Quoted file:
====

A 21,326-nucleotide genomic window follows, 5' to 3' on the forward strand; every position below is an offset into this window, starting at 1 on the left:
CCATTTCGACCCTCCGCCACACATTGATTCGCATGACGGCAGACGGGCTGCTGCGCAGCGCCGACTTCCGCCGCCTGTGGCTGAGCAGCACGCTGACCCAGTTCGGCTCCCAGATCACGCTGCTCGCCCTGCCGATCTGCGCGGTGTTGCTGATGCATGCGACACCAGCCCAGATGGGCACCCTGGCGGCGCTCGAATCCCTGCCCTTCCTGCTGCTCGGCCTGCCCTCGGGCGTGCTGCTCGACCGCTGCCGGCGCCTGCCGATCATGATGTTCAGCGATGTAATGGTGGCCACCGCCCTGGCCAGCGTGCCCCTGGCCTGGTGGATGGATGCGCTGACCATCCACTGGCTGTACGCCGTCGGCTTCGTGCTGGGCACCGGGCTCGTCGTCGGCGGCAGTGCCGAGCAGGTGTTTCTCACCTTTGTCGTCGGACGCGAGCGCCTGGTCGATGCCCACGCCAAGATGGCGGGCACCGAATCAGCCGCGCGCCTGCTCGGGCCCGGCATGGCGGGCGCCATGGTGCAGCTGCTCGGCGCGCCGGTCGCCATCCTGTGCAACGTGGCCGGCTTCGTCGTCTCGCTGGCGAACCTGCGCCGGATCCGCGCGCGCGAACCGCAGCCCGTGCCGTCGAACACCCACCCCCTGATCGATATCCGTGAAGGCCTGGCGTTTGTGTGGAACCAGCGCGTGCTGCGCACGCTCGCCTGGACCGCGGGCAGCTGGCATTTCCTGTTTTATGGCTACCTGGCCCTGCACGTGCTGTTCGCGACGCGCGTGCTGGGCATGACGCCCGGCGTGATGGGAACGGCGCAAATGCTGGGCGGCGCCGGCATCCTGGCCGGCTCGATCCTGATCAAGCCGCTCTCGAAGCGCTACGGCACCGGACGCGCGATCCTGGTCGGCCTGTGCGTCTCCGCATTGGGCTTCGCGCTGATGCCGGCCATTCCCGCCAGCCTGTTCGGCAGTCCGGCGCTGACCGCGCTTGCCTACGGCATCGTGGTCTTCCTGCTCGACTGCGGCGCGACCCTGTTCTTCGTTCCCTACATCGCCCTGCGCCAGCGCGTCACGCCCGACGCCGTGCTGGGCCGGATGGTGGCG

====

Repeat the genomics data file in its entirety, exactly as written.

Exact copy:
A 21,326-nucleotide genomic window follows, 5' to 3' on the forward strand; every position below is an offset into this window, starting at 1 on the left:
CCATTTCGACCCTCCGCCACACATTGATTCGCATGACGGCAGACGGGCTGCTGCGCAGCGCCGACTTCCGCCGCCTGTGGCTGAGCAGCACGCTGACCCAGTTCGGCTCCCAGATCACGCTGCTCGCCCTGCCGATCTGCGCGGTGTTGCTGATGCATGCGACACCAGCCCAGATGGGCACCCTGGCGGCGCTCGAATCCCTGCCCTTCCTGCTGCTCGGCCTGCCCTCGGGCGTGCTGCTCGACCGCTGCCGGCGCCTGCCGATCATGATGTTCAGCGATGTAATGGTGGCCACCGCCCTGGCCAGCGTGCCCCTGGCCTGGTGGATGGATGCGCTGACCATCCACTGGCTGTACGCCGTCGGCTTCGTGCTGGGCACCGGGCTCGTCGTCGGCGGCAGTGCCGAGCAGGTGTTTCTCACCTTTGTCGTCGGACGCGAGCGCCTGGTCGATGCCCACGCCAAGATGGCGGGCACCGAATCAGCCGCGCGCCTGCTCGGGCCCGGCATGGCGGGCGCCATGGTGCAGCTGCTCGGCGCGCCGGTCGCCATCCTGTGCAACGTGGCCGGCTTCGTCGTCTCGCTGGCGAACCTGCGCCGGATCCGCGCGCGCGAACCGCAGCCCGTGCCGTCGAACACCCACCCCCTGATCGATATCCGTGAAGGCCTGGCGTTTGTGTGGAACCAGCGCGTGCTGCGCACGCTCGCCTGGACCGCGGGCAGCTGGCATTTCCTGTTTTATGGCTACCTGGCCCTGCACGTGCTGTTCGCGACGCGCGTGCTGGGCATGACGCCCGGCGTGATGGGAACGGCGCAAATGCTGGGCGGCGCCGGCATCCTGGCCGGCTCGATCCTGATCAAGCCGCTCTCGAAGCGCTACGGCACCGGACGCGCGATCCTGGTCGGCCTGTGCGTCTCCGCATTGGGCTTCGCGCTGATGCCGGCCATTCCCGCCAGCCTGTTCGGCAGTCCGGCGCTGACCGCGCTTGCCTACGGCATCGTGGTCTTCCTGCTCGACTGCGGCGCGACCCTGTTCTTCGTTCCCTACATCGCCCTGCGCCAGCGCGTCACGCCCGACGCCGTGCTGGGCCGGATGGTGGCG